2010-04-01T15:02:45-06:00
ID
157015
Comment

The CL article concerning this initiative is titled "Mississippi Voters To Decide When Life Begins". If that's not a scary title I don't know what is. You know, with MS voters known for being so well-educated and scientific and everything. You guys have a much better title. ;) As stated above, this initiative is dangerous in that-if passed-it opens the door to a million different lawsuits...all of which allow the court and MEN to decide what happens with a woman's body. I have a wonderful ultrasound of my now little nine-month-old zygote at seven weeks gestation. Know what it looks like? A BUTTER BEAN. I love my child, but she wasn't a "person" at that point. She was a collection of cells. Not only that, she was MY collection of cells. *I* decided to let her grow into a "person". And that happened when they separated her from my body-not a minute before. In some way I'm thinking the government acknowledges that because they weren't willing to issue her a social security number until after that happened. I agree with Brian's previous statement about the Bible not ever mentioning that a "person is a person no matter how small". And I'd like to add onto that by saying I'm pretty sure that science hasn't mentioned that fact either. The thing that is wrong about Mr. Morris's statement in general is that it combines something that "God told him" with a government LAW. I may be mistaken here but-beyond the schizophrenic implications of God speaking to Mr. Morris-isn't that automatically unconstitutional? I love how people that usually campaign for less government involvement for everything else in the country are all about more government involvement in my vagina.

Author
Lori G
Date
2010-04-01T15:34:08-06:00
ID
157016
Comment

Following your line of argumentation, Lori G, you would support the right to perform postnatal abortions, so long as the umbilical cord isn't severed?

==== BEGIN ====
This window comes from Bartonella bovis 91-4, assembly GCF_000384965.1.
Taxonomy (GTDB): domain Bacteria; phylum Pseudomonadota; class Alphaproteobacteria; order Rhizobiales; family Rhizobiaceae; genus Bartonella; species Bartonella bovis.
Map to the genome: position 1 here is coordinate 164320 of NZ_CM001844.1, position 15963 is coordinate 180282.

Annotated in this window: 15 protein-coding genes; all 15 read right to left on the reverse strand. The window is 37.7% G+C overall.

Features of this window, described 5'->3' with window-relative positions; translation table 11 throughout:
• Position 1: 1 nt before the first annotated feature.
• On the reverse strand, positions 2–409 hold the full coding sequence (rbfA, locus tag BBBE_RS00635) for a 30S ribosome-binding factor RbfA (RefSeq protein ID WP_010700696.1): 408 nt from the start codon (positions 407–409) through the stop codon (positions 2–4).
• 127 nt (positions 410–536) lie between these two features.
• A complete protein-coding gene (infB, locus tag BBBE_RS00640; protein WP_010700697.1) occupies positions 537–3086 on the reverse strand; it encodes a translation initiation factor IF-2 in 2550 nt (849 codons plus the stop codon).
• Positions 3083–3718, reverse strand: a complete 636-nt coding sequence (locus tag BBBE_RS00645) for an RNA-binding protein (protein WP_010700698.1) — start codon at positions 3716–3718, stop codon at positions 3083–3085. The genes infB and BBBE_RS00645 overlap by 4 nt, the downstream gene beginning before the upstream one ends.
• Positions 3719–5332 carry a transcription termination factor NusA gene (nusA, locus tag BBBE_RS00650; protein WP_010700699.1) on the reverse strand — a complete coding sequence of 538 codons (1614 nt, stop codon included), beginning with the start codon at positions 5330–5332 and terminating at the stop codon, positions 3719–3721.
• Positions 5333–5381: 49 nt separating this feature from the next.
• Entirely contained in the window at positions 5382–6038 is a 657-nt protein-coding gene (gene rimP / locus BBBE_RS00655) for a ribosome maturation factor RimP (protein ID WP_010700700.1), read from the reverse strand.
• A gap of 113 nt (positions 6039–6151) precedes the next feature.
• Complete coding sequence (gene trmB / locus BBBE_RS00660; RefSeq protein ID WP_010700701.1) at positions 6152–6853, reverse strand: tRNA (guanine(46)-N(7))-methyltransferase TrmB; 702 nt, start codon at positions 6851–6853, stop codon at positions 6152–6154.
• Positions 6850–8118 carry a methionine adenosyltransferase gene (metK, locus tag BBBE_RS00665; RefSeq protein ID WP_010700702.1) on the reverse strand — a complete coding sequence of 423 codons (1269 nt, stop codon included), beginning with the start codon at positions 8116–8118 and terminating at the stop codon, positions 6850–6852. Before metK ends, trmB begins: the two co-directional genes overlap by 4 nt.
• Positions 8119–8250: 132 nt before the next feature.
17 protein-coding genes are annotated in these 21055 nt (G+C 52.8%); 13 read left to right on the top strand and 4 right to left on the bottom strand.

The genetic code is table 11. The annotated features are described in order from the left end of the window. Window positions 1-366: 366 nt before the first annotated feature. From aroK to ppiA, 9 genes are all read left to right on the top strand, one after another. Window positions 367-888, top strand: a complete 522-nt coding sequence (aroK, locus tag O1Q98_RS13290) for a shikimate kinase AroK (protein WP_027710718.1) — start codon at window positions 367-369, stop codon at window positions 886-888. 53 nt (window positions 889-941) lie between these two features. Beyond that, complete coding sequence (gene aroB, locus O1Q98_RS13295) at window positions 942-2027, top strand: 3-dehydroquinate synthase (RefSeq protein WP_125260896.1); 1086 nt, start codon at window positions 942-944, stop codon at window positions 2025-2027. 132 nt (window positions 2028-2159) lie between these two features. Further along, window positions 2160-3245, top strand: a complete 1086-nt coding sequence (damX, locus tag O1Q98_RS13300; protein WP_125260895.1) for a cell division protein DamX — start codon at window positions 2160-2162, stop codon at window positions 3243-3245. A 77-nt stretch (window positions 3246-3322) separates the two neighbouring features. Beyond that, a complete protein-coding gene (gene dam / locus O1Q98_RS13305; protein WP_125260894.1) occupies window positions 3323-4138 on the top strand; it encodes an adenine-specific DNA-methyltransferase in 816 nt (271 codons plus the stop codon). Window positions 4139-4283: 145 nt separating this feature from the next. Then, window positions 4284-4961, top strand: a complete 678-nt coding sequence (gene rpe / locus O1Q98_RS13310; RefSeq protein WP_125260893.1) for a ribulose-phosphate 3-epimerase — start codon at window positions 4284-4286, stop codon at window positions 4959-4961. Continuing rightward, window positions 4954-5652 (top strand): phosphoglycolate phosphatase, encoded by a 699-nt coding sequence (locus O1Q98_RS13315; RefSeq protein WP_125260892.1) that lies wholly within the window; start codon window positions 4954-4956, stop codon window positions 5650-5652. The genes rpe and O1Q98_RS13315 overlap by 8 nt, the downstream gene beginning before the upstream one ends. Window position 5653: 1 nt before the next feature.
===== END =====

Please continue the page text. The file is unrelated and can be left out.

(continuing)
Author
Mark Geoffriau
Date
2010-04-01T15:38:05-06:00
ID
157027
Comment

This is a scary proposal. I agree with Harriett Johnson, this is designed to take away our right to chose. The only person who has any right to make the decision if she should carry a pregnancy to term is the woman who is pregnant. I agree with the other people who have posted here that religion has no place in legislation. Maybe concerned people like Les Riley and Phillip Morris could turn their efforts toward protecting and taking care of the people who are already alive. There seems to be a real need for that in Mississippi.

Author
RhinosMom
Date
2010-04-02T08:26:05-06:00
ID
157048
Comment

This is a very serious proposal. If it receives a majority vote, its implications (down the road) are gigantic. I hope the reasonable people in Mississippi do all they can do to "educate" voters before this vote. It is a oblique blow against abortion in this state.

Author
aliciastone
Date
2010-04-03T00:22:48-06:00
ID
157054
Comment

This is an interesting development. What baffles me, though, is that there seems to be a double standard concerning when life begins. For instance, when Avis Banks was murdered in Ridgeland, wasn't Carla Hughes charged with killing her unborn child too? The point I'm making is how do we not consider it a life when it comes to abortion, but do consider it a life when the mother of the unborn is murdered. Avis Banks was five months pregnant at the time, so maybe it's a timing issue.

Author
golden eagle
Date
2010-04-03T12:12:03-06:00
ID
157072
Comment

golden eagle, I don't know the details of the case your talking about. That may be apples and oranges your comparing. Did Carla Hughes know that Avis Banks was pregnant? In the courts you HAVE to acknowledge when a woman WITH child was murdered, as it shows how heinous & sever the crime was. That the person would murder a pregnant woman.

Author
herman
Date
2010-04-05T12:27:48-06:00